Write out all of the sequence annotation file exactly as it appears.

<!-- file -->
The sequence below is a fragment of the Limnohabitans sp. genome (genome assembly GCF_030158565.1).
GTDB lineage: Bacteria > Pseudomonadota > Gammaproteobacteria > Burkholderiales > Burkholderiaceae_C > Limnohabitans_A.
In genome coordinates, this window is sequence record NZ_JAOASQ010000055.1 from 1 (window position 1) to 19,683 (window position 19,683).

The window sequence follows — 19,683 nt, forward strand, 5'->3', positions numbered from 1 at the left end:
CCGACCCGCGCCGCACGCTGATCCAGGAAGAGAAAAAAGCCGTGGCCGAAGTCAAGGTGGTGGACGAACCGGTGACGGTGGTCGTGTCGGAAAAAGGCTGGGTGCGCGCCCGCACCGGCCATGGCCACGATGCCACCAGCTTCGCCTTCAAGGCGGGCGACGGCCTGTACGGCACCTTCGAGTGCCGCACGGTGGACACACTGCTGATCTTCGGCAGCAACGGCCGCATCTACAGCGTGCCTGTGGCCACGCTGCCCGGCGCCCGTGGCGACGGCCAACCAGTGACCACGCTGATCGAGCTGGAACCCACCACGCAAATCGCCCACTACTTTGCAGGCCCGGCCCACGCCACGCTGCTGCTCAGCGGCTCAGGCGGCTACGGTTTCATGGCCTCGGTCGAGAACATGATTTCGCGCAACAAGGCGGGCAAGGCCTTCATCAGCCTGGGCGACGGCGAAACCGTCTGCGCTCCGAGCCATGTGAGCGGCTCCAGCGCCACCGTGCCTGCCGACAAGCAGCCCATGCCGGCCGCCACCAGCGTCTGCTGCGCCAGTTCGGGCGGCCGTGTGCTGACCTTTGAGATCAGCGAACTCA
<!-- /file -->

The sequence below is a fragment of the Limnohabitans sp. genome (genome assembly GCF_030158565.1).
GTDB lineage: Bacteria > Pseudomonadota > Gammaproteobacteria > Burkholderiales > Burkholderiaceae_C > Limnohabitans_A.
In genome coordinates, this window is sequence record NZ_JAOASQ010000055.1 from 1 (window position 1) to 19,683 (window position 19,683).

The window sequence follows — 19,683 nt, forward strand, 5'->3', positions numbered from 1 at the left end:
CCGACCCGCGCCGCACGCTGATCCAGGAAGAGAAAAAAGCCGTGGCCGAAGTCAAGGTGGTGGACGAACCGGTGACGGTGGTCGTGTCGGAAAAAGGCTGGGTGCGCGCCCGCACCGGCCATGGCCACGATGCCACCAGCTTCGCCTTCAAGGCGGGCGACGGCCTGTACGGCACCTTCGAGTGCCGCACGGTGGACACACTGCTGATCTTCGGCAGCAACGGCCGCATCTACAGCGTGCCTGTGGCCACGCTGCCCGGCGCCCGTGGCGACGGCCAACCAGTGACCACGCTGATCGAGCTGGAACCCACCACGCAAATCGCCCACTACTTTGCAGGCCCGGCCCACGCCACGCTGCTGCTCAGCGGCTCAGGCGGCTACGGTTTCATGGCCTCGGTCGAGAACATGATTTCGCGCAACAAGGCGGGCAAGGCCTTCATCAGCCTGGGCGACGGCGAAACCGTCTGCGCTCCGAGCCATGTGAGCGGCTCCAGCGCCACCGTGCCTGCCGACAAGCAGCCCATGCCGGCCGCCACCAGCGTCTGCTGCGCCAGTTCGGGCGGCCGTGTGCTGACCTTTGAGATCAGCGAACTCA